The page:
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Seven Presentation Mistakes Women Commonly Make

Recently I have taken up the role of President of Chester Speakers Club – a wonderful honour within a fantastic organisation. Here’s a picture of me being handed over the baton! I’ve been part of Toastmasters for around 2 years and it’s helped me enormously with many aspects of my public speaking. The clubs are very friendly and everyone wants to see you succeed.

Both within the speaking club and with my work supporting women leaders, I’ve come to recognise patterns in how women communicate. And where they lose their impact. I’ve called this the ‘Seven Presentation Mistakes’ and you’ll find them outlined below. Have a read about how many of these mistakes you might make, and what you can do about them.

Mistake One: Ask questions instead of make statements
Compare, “What do you think about us doing…?” or “Have you considered…?” with, “I propose that we…”

Expressing your opinion as a statement is a direct and more appropriate way of communicating. If you feel your statement sounds pushy, add, “I am interested in your thoughts.”

Mistake Two: Use preambles
To soften their message, women add a jumble of words before getting to the main point, thereby diluting it. Be clear and direct. Before you open your mouth to speak, ask yourself:

What is my main topic? What two or three points do I want the listener to consider?

Your mantra should be, “Short sounds confident,” and practice your message using as few words as possible.

Mistake Three: Explain
Shorten your explanations by 50 to 75%. When you have made your point, give two or three pieces of supporting information, then stop. The silence is their cue to respond. Voicing everything you know about the topic is unnecessary and very common. It effectively turns off half of your audience.

Mistake Four: Ask permission
Inform others of your intentions rather than ask for their permission; it shows respect for the other person and it assumes equality. For example, “I want to let you know that I will be working from home tomorrow as I am expecting a delivery,” as opposed to, “Would it be all right with you if I work from home tomorrow?”

If people frown upon your plans, they will let you know.

Mistake Five: Apologise
This is such a big one! When a top golfer missed some easy shots and played badly, he said, “I didn’t play poorly, the wind and conditions were just against me today.” It illustrates how even when confronted with obvious errors and poor performance, men will deny or minimize their mistake, rather than apologize or take responsibility.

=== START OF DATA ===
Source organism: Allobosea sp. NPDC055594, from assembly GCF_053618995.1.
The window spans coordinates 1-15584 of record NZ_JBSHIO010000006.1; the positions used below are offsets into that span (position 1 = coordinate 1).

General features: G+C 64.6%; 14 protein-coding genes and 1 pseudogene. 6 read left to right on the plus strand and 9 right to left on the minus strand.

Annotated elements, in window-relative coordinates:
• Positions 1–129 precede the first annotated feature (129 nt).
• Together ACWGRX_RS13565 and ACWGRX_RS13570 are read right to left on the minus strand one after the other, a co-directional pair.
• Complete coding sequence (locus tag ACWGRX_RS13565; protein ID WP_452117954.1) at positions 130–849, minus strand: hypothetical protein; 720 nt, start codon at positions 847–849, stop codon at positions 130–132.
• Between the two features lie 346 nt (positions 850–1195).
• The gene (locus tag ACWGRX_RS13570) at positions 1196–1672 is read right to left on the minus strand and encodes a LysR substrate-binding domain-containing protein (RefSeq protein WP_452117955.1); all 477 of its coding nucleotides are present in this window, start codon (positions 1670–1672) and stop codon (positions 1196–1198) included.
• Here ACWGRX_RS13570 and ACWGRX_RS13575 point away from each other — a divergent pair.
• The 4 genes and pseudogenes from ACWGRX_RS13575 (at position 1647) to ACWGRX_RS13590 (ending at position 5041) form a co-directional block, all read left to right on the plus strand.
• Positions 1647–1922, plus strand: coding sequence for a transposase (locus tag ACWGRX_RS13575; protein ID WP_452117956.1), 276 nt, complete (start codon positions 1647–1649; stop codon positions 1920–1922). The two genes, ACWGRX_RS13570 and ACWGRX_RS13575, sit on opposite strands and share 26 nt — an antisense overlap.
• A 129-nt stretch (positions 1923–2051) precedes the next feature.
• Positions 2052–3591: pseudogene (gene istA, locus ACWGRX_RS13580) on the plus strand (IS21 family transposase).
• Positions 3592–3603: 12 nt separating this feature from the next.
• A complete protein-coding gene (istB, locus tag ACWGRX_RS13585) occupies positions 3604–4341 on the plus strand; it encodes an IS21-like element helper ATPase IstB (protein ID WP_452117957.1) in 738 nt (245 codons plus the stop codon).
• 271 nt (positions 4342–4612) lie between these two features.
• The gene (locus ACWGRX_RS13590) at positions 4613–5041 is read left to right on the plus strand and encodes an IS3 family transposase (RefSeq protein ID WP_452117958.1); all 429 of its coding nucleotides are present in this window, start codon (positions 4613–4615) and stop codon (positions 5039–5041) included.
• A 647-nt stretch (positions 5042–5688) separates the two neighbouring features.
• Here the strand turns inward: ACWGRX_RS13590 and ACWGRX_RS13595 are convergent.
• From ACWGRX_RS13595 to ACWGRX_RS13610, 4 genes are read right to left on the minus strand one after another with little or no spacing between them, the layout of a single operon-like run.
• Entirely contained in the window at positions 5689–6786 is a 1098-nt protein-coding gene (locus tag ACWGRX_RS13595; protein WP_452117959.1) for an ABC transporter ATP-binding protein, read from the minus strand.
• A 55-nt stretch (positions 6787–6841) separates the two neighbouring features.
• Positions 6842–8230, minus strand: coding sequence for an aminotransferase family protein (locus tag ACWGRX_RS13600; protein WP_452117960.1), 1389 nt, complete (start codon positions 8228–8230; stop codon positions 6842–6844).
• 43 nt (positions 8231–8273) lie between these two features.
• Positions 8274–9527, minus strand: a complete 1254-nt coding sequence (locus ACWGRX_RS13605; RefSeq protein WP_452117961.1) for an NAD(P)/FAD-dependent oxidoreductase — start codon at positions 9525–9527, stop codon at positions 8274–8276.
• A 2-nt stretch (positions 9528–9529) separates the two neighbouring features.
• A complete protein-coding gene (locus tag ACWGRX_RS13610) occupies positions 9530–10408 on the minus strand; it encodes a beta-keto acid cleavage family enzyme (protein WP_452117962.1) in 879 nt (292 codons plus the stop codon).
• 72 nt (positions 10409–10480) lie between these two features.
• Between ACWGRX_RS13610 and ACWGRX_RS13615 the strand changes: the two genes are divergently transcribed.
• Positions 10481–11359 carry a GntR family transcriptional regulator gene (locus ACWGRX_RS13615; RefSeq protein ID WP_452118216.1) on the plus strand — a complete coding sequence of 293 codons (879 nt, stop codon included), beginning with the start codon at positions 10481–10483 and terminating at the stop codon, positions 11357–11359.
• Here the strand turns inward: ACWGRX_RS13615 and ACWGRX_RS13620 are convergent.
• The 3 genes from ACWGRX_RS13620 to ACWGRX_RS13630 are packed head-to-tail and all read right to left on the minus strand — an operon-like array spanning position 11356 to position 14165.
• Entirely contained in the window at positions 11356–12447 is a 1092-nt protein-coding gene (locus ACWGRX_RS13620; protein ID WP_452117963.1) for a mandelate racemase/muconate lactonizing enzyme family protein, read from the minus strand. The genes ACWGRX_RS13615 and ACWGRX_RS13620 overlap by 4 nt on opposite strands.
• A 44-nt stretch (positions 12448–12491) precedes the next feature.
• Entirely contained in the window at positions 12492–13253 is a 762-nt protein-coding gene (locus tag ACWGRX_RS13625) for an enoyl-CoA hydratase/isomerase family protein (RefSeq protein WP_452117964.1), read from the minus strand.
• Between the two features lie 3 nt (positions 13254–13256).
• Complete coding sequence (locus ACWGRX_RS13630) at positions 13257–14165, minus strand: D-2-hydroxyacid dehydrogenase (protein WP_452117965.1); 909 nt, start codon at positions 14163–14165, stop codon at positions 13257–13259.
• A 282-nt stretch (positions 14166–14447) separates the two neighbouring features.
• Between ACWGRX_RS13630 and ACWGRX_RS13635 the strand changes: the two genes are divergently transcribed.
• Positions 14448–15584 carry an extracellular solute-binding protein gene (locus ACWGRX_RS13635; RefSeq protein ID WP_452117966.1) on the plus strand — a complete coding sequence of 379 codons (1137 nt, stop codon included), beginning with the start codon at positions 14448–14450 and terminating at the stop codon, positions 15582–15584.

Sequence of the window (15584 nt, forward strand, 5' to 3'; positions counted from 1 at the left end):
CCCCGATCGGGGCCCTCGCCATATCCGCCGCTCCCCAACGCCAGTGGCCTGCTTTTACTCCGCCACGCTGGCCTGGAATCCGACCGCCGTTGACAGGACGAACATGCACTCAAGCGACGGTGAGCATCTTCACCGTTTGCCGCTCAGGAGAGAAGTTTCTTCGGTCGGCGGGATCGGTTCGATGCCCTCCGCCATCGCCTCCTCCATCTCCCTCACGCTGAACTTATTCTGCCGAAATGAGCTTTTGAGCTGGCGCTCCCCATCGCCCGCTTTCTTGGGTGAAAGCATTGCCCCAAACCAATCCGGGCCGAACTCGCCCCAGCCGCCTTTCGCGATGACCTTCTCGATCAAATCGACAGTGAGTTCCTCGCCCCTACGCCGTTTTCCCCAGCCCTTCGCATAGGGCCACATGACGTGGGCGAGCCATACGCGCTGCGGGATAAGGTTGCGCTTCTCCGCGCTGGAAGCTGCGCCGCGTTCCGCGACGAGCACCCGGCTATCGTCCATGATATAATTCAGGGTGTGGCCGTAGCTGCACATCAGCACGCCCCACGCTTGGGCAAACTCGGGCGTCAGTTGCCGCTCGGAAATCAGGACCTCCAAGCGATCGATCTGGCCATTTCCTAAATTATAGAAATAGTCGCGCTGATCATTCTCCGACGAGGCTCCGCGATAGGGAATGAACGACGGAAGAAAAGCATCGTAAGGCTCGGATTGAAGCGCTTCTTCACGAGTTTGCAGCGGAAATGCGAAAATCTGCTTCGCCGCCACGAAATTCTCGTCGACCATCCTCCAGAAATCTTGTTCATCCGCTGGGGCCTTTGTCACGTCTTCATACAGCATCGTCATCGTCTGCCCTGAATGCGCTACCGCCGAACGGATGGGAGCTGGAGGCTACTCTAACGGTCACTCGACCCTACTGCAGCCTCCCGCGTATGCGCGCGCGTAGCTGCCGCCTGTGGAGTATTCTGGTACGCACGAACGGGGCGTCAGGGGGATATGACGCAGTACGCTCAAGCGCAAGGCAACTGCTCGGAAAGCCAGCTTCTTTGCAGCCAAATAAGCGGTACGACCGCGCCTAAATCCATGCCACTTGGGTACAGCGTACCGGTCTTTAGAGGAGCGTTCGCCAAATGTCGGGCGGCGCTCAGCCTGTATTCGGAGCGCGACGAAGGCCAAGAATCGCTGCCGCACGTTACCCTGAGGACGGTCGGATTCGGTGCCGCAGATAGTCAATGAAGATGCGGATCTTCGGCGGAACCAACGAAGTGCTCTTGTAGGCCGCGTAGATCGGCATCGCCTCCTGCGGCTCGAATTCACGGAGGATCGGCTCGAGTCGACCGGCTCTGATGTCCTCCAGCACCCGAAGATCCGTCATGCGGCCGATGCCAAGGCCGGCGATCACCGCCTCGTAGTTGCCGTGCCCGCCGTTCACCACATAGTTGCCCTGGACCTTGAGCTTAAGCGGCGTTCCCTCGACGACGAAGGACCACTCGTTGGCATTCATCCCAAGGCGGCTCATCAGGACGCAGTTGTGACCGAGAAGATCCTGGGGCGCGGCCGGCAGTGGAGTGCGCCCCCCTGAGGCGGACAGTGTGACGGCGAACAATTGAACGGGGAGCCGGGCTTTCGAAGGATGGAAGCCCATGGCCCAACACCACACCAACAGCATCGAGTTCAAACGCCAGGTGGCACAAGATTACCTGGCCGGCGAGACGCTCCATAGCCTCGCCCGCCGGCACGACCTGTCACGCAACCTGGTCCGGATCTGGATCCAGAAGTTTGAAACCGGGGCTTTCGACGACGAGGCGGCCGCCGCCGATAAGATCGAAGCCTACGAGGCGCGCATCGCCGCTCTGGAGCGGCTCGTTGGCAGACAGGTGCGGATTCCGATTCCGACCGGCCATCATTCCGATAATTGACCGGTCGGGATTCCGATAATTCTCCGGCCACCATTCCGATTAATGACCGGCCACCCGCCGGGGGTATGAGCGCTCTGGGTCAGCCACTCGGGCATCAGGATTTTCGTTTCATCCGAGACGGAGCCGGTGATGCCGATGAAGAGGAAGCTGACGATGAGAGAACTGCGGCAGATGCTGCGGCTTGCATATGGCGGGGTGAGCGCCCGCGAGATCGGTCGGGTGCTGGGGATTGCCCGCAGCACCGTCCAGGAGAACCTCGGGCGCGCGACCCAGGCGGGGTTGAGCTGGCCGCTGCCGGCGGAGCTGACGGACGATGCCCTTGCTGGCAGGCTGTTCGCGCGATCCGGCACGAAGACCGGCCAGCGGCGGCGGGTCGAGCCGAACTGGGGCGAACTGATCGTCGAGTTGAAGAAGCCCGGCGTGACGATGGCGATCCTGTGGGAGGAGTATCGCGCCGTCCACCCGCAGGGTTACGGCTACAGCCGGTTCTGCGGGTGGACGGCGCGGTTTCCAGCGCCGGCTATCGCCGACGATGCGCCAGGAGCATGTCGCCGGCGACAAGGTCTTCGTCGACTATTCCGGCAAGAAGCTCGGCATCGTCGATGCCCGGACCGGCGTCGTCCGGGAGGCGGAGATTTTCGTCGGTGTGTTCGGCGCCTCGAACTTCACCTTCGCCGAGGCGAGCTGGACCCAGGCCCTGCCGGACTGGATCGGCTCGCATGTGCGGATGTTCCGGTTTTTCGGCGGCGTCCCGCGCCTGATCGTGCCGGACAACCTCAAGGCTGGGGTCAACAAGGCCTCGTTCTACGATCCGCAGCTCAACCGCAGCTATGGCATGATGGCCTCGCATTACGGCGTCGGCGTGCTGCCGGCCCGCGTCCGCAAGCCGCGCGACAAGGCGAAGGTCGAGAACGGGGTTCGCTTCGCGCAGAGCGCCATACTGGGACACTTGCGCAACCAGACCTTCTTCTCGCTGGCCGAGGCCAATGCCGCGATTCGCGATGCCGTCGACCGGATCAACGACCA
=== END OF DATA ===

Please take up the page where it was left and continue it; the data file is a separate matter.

We, on the other hand, do the complete opposite – even apologizing when we are not at fault.

It may be a conflict-reducing technique, but apologizing for small, accidental errors erodes our self-confidence and even worse, the confidence others have in us. Save your apologies for big mistakes and when you do apologize, do so only once, before moving into problem-solving mode. Refrain from apologizing where you are in a one-down position to ensure you will be liked. Regardless of the status of the other person, they are not better than you.

Mistake Six: Use minimizing words
As children we are told, “Do not brag.” As adults when we receive a compliment we say, “It was only…,” or “I just…” Practice saying, “Thank you. I am pleased with how it turned out.”

Mistake Seven: Fail to pause before responding
Give yourself time to reflect on your reply before answering. A pause before speaking suggests you have given your answer thought, it generates interest on the part of the listener and it gives the impression you are self-confident.

Practice counting to three before replying to a question, even if you know the answer. During the pause ask yourself what the main point is you want the listener to take away.

Let me know which of the mistakes most resonate with you! I love to hear your thoughts. And if you are interested in improving your public speaking, check out www.toastmasters.org for a club near you.

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